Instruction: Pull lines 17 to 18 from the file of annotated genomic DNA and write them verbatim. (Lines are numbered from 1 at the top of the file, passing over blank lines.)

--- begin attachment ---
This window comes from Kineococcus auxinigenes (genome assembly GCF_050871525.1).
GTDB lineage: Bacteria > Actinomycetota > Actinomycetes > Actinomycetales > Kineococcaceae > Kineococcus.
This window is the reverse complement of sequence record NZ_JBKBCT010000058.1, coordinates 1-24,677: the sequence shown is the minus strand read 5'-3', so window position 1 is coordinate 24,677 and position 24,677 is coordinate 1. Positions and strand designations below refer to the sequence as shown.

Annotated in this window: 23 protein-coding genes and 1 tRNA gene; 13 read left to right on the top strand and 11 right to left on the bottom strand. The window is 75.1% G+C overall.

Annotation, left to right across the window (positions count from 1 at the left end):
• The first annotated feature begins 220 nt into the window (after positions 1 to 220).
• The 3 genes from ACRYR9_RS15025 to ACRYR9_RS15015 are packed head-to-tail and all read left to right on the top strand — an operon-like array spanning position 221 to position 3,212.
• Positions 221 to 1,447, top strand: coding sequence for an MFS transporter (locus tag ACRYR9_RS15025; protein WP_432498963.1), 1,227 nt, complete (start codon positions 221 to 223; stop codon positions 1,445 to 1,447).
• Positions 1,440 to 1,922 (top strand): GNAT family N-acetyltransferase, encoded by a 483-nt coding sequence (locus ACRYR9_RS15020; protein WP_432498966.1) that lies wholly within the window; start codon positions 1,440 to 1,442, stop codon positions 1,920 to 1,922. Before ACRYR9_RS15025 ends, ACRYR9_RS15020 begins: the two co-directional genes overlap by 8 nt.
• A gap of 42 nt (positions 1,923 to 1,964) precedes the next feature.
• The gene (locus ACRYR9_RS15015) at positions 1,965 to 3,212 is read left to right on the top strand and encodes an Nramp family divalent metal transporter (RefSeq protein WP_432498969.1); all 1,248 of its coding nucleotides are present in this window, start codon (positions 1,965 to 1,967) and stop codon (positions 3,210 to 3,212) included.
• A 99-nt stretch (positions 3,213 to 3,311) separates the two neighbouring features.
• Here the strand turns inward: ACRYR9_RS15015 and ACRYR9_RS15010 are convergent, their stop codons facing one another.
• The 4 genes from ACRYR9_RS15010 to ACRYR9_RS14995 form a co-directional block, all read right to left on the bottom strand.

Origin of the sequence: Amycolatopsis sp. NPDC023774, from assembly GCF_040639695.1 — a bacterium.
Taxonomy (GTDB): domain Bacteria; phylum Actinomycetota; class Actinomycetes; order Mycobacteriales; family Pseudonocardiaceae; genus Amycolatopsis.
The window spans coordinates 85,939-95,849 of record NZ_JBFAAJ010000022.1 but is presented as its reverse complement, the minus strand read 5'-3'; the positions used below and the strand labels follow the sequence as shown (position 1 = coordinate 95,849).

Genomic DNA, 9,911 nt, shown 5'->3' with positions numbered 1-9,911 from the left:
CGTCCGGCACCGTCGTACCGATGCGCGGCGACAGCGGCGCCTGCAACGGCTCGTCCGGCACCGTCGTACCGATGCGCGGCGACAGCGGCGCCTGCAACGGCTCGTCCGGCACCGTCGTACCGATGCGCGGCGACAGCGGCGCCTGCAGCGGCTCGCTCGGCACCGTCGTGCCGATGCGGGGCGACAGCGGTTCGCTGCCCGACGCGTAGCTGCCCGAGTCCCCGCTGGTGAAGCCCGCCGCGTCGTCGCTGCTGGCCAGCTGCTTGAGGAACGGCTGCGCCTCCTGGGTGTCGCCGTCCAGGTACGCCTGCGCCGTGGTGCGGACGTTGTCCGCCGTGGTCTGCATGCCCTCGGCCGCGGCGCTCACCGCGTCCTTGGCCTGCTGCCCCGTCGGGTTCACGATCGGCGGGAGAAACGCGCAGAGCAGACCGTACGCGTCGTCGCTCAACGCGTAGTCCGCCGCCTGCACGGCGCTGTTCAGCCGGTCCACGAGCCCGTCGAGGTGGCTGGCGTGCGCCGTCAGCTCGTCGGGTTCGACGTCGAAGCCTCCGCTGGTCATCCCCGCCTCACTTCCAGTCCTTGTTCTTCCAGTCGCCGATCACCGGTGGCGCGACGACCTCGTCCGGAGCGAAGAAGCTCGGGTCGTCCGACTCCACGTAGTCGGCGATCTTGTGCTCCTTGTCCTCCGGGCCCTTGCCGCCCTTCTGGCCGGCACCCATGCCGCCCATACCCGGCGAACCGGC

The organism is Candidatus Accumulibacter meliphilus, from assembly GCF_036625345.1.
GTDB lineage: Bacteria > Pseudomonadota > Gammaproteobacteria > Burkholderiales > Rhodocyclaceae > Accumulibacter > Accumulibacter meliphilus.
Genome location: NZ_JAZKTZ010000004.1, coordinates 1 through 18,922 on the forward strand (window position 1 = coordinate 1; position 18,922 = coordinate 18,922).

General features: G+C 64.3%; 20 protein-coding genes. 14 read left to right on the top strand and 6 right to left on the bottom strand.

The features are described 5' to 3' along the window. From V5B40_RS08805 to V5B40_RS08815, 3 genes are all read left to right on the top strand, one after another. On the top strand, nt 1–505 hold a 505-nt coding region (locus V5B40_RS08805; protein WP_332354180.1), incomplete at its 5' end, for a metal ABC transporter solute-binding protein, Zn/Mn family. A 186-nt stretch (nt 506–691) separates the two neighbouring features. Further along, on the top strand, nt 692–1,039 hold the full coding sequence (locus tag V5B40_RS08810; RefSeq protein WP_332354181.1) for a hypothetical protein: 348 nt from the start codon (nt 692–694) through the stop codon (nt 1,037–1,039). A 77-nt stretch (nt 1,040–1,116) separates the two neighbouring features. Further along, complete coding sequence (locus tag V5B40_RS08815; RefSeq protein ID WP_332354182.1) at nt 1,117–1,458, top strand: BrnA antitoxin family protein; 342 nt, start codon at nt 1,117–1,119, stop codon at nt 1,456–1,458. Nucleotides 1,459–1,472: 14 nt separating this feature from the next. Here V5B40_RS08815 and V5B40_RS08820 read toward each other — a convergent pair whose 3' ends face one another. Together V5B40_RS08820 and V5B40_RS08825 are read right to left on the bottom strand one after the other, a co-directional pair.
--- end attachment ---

The window spans coordinates 85,939-95,849 of record NZ_JBFAAJ010000022.1 but is presented as its reverse complement, the minus strand read 5'-3'; the positions used below and the strand labels follow the sequence as shown (position 1 = coordinate 95,849).

Genomic DNA, 9,911 nt, shown 5'->3' with positions numbered 1-9,911 from the left: